pitch: A property of a font that describes the horizontal density of characters in a font; that is, the number of characters that can fit in a given unit of space. When all the characters in a font have the same width, the font is called "fixed-pitch"; if characters can have various widths, the font is "variable-pitch". Times New Roman is a variable-pitch font; it is easy to see that the characters in the font have different widths. For example, the width of a lowercase "i" is visibly less than the width of an uppercase "W".
playback device context: The device context that defines the current graphics state during playback of the metafile. Although the data in a metafile can be device-independent, playback is always associated with an output device with specific properties, such as resolution, color support, and so on.
Portable Network Graphics (PNG): A bitmap graphics file format that uses lossless data compression and supports variable transparency of images (alpha channels) and control of image brightness on different computers (gamma correction). PNG-format files have a .png file name extension.
printer driver: The interface component between the operating system and the printer device. It is responsible for processing the application data into a page description language (PDL) that can be interpreted by the printer device.
rasterized font: A font produced with rasterization. Such fonts are not scalable; they define glyph bitmaps at specific sizes. Because of this, the appearance of rasterized fonts does not improve in proportion to the resolution of an output device. When magnified, the visual quality of a rasterized font decreases significantly compared to a vector font.
reflection transform: A transform that is used to create a mirror image of an object with respect to either the horizontal or vertical axis.
scaling transform: A transform that is used to stretch or compress an object horizontally or vertically.
shear transform: A transform that is used to shear or cut an object. There are two components of a shear transform: The first alters the vertical lines in an object, and the second alters the horizontal lines.
stereoscopic: The property of an image that gives the illusion of depth, as if the image were three-dimensional. The pixels that compose such an image can include a color plane that is designed to add that illusion.
stock object: A predefined graphics object. Stock objects are standard, commonly used objects, such as a black brush and pen. The set of predefined stock objects is specified in [MS-EMF] section 2.1.31. Stock objects are neither created nor deleted.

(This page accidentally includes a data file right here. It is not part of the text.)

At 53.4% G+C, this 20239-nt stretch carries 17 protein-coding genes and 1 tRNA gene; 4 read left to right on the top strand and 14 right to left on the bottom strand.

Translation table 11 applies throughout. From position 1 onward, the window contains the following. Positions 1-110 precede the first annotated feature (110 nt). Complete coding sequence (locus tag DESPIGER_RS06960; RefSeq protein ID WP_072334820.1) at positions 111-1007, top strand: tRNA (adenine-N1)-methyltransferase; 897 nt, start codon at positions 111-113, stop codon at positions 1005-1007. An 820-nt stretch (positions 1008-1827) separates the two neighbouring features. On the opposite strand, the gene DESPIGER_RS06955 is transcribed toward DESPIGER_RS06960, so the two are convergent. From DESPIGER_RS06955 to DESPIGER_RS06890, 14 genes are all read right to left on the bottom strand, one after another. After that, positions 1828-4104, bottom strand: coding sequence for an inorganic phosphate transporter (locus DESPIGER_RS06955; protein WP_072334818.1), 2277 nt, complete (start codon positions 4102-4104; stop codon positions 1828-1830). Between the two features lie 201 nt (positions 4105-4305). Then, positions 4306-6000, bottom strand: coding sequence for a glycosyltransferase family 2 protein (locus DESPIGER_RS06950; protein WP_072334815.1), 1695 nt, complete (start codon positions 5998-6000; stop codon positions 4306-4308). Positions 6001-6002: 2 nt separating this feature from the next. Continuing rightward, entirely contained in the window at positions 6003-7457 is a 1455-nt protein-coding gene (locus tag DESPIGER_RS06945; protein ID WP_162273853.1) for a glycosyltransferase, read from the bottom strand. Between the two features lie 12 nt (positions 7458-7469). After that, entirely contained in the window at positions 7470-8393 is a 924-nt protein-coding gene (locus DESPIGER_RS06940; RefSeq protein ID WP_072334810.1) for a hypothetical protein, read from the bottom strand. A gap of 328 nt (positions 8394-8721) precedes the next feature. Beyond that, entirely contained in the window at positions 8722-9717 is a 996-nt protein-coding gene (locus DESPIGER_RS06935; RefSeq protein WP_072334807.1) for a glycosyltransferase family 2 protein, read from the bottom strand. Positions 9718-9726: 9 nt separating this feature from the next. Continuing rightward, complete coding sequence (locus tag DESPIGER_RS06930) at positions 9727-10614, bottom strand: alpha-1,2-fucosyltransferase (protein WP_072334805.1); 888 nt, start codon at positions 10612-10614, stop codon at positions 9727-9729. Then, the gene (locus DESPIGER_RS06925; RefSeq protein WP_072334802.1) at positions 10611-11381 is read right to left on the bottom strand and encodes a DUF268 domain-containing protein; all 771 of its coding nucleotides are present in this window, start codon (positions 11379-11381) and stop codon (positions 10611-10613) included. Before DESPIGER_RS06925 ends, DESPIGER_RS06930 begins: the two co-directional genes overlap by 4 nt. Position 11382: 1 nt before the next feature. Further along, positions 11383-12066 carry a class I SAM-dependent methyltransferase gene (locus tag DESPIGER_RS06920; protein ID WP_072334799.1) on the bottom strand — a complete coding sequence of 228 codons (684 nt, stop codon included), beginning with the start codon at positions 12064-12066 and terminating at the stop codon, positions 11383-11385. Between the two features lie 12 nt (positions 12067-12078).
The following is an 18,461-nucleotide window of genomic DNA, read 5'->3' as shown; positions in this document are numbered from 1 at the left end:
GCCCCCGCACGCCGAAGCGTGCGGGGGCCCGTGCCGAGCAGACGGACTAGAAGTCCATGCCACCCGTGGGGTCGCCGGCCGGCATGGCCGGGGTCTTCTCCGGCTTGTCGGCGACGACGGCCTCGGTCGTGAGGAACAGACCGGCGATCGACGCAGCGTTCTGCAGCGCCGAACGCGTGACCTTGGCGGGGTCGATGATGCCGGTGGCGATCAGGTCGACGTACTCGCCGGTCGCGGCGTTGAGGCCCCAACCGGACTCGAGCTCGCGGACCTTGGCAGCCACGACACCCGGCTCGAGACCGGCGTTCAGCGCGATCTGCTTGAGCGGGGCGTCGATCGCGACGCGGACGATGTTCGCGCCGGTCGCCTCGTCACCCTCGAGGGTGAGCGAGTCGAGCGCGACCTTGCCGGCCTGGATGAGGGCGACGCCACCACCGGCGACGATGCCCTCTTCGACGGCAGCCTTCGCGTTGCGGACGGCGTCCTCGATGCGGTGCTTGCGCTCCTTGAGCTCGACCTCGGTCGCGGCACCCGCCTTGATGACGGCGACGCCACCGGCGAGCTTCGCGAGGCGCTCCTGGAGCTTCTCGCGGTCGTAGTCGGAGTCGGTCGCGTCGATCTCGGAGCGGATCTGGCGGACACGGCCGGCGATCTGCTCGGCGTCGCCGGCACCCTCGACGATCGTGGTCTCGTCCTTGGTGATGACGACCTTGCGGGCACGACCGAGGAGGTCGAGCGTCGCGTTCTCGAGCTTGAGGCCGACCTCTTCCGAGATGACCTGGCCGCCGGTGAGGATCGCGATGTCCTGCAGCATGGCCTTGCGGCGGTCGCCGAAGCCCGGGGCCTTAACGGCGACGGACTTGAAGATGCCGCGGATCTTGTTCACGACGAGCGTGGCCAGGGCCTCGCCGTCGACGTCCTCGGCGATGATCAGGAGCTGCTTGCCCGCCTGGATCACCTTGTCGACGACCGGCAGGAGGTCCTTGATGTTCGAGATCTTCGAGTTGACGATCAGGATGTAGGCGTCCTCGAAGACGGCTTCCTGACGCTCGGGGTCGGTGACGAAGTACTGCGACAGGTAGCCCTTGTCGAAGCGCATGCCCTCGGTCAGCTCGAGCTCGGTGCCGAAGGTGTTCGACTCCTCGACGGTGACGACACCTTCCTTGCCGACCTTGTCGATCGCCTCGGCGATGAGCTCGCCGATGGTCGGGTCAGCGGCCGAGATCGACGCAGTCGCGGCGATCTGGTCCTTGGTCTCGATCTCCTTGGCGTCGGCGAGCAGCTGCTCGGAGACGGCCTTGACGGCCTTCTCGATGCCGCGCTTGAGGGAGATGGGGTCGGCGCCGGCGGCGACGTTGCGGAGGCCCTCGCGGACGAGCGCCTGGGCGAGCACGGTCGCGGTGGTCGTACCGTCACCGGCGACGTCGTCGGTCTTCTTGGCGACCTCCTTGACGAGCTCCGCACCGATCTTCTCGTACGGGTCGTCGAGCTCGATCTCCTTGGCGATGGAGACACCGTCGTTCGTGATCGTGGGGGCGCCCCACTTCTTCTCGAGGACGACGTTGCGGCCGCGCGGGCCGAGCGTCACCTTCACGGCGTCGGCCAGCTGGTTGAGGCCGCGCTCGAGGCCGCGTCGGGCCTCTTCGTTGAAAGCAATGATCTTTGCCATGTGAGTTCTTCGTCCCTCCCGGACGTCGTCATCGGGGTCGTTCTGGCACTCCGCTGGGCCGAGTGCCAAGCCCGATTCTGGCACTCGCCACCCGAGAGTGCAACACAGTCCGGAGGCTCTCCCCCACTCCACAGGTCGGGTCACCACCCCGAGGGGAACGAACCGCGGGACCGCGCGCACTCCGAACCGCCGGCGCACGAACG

system palette: The palette that is actually in use to reproduce colors on a device such as a computer screen. A system palette has predefined, device-specific colors that are used by default, so that individual applications do not have to set them up.
transform: An algorithm that transforms the size, orientation, and shape of objects that are copied from one coordinate space into another. Although a transform affects an object as a whole, it is applied to each point, or to each line, in the object.
translation transform: A transform that is used to shift each point in an object vertically, horizontally, or both, by a specified amount.
TrueType: A scalable font technology that renders fonts for both the printer and the screen. Each TrueType font contains its own algorithms for converting printer outlines into screen bitmaps, which means both the outline and bitmap information is rasterized from the same font data. The lower-level language embedded within the TrueType font allows great flexibility in its design. Both TrueType and Type 1 font technologies are part of the OpenType format.
Type 1 font: A public, standard type format originally developed for use with PostScript printers. Type 1 fonts contain two components—the outline font, used for printing; and the bitmap font set, used for screen display.
typeface: The primary design of a set of printed characters such as Courier, Helvetica, and Times Roman. The terms typeface and font are sometimes used interchangeably. A font is the particular implementation and variation of the typeface such as normal, bold, or italics. The distinguishing characteristic of a typeface is often the presence or absence of serifs.
Unicode: A character encoding standard developed by the Unicode Consortium that represents almost all of the written languages of the world. The Unicode standard [UNICODE5.0.0/2007] provides three forms (UTF-8, UTF-16, and UTF-32) and seven schemes (UTF-8, UTF-16, UTF-16 BE, UTF-16 LE, UTF-32, UTF-32 LE, and UTF-32 BE).
UTF-16LE (Unicode Transformation Format, 16-bits, little-endian): The encoding scheme specified in [UNICODE5.0.0/2007] section 2.6 for encoding Unicode characters as a sequence of 16-bit codes, each encoded as two 8-bit bytes with the least-significant byte first.
vector font: A font that is defined with geometrical primitives such as points, lines, curves, and polygons, which are all based on mathematical equations instead of collections of discrete pixel settings. Vector fonts can be rendered in high quality at arbitrary sizes. Outline fonts are vector fonts. Contrast with rasterized fonts.
Windows Color System (WCS): Color management technology that ensures a color image, graphic, or text object is rendered as closely as possible to its original intent on any device, despite differences in imaging technologies and color capabilities between devices. WCS is a superset of ICM APIs and functionality and includes a variety of new functions that provide significant improvements in flexibility, transparency, predictability, and extensibility for vendors. Windows NT 3.1 operating system Windows NT 3.5 operating system, Windows NT 3.51 operating system, Windows 98 operating system, and Windows Millennium Edition operating system do not support WCS color management.
MAY, SHOULD, MUST, SHOULD NOT, MUST NOT: These terms (in all caps) are used as defined in [RFC2119]. All statements of optional behavior use either MAY, SHOULD, or SHOULD NOT.